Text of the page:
Urysohn's lemma


by ehrenfest
Tags: lemma, urysohn
ehrenfest
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#1
Oct5-07, 12:08 AM
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1. The problem statement, all variables and given/known data
Urysohn's lemma

My book says that the "if" part of Urysohn's lemma is obvious with no explanation. Can someone explain why?



2. Relevant equations



3. The attempt at a solution
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HallsofIvy
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Oct5-07, 06:14 AM
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It would have been a good idea to actually state Urysohn's lemma as it is given in your book. Sometimes statements vary from one book to another. In particular you should note that Urysohn's lemma only applies in NORMAL spaces. What is the definition of a "Normal" topological space?
ehrenfest
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Oct5-07, 11:53 PM
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Quote Quote by HallsofIvy View Post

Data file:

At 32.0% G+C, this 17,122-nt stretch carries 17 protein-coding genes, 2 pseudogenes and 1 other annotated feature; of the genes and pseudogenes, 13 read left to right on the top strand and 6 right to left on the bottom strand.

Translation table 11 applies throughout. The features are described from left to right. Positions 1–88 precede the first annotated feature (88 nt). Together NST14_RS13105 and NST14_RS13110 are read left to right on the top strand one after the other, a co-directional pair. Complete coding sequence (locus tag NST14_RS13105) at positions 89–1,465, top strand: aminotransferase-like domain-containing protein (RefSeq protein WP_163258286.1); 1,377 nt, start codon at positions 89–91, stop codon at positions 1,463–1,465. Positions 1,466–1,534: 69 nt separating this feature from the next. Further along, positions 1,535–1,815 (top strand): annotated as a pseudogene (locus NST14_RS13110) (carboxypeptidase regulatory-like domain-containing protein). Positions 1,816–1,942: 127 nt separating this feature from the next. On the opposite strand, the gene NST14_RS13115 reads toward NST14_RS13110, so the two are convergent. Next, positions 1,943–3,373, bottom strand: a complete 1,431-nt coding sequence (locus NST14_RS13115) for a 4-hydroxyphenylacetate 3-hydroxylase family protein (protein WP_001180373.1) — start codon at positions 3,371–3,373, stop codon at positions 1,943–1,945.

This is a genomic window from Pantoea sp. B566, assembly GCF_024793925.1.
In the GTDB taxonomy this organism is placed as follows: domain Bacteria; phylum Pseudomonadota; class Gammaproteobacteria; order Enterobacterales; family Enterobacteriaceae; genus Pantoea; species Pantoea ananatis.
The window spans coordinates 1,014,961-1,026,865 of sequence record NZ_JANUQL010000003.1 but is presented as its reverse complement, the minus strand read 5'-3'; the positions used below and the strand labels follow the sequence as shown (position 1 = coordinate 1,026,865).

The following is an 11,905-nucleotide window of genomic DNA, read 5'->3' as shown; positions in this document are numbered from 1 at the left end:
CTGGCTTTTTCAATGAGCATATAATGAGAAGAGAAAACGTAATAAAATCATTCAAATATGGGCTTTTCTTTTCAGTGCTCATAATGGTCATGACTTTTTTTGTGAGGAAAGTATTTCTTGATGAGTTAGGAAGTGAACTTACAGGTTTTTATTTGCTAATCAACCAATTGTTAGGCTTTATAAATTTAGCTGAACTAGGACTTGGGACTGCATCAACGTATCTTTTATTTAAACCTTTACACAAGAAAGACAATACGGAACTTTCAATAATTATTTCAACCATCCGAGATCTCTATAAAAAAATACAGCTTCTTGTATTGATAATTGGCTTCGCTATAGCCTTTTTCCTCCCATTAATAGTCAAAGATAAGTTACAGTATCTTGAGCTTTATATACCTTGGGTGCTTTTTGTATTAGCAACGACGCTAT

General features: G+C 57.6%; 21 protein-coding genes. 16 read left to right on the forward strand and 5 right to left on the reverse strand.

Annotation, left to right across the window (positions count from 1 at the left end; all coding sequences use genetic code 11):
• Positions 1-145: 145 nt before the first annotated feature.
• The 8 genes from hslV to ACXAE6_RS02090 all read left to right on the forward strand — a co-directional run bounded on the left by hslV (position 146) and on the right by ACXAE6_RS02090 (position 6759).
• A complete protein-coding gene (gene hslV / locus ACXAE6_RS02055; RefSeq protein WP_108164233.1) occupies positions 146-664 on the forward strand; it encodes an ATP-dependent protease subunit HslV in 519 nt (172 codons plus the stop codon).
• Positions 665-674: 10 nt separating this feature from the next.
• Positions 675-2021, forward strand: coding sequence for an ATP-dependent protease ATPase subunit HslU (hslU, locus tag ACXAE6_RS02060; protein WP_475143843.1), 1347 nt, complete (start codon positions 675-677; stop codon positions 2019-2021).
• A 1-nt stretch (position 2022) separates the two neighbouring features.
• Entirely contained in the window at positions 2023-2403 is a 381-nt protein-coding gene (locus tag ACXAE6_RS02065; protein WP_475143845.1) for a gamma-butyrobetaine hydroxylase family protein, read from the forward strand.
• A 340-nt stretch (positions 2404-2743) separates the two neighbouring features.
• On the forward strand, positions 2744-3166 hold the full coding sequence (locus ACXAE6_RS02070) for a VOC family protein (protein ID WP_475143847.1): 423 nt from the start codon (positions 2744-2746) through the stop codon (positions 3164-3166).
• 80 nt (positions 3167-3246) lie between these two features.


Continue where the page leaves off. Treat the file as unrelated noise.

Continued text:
It would have been a good idea to actually state Urysohn's lemma as it is given in your book. Sometimes statements vary from one book to another. In particular you should note that Urysohn's lemma only applies in NORMAL spaces. What is the definition of a "Normal" topological space?
Sorry. I meant to put a link to Wikipedia, which has the same statement of Urysohn's Lemma as that in my book.

http://en.wikipedia.org/wiki/Urysohns_lemma

It comes down to whether the sets [0,1/2) and (1/2,1] are open. Apparently this is obvious to other people, but it seems counterintuitive to me because I thought open sets were open intervals.

Hurkyl
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Oct5-07, 11:56 PM
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Urysohn's lemma


Quote Quote by ehrenfest View Post
Sorry. I meant to put a link to Wikipedia, which has the same statement of Urysohn's Lemma as that in my book.

http://en.wikipedia.org/wiki/Urysohns_lemma

It comes down to whether the sets [0,1/2) and (1/2,1] are open. Apparently this is obvious to other people, but it seems counterintuitive to me because I thought open sets were open intervals.
[0, 1/2) is not an open subset of R
[0, 1/2) is an open subset of [0, 1].
ehrenfest
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#5
Oct6-07, 12:14 AM
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I guess that makes sense, since balls around around 0 can have no negative numbers in them, so they are really just half-balls.


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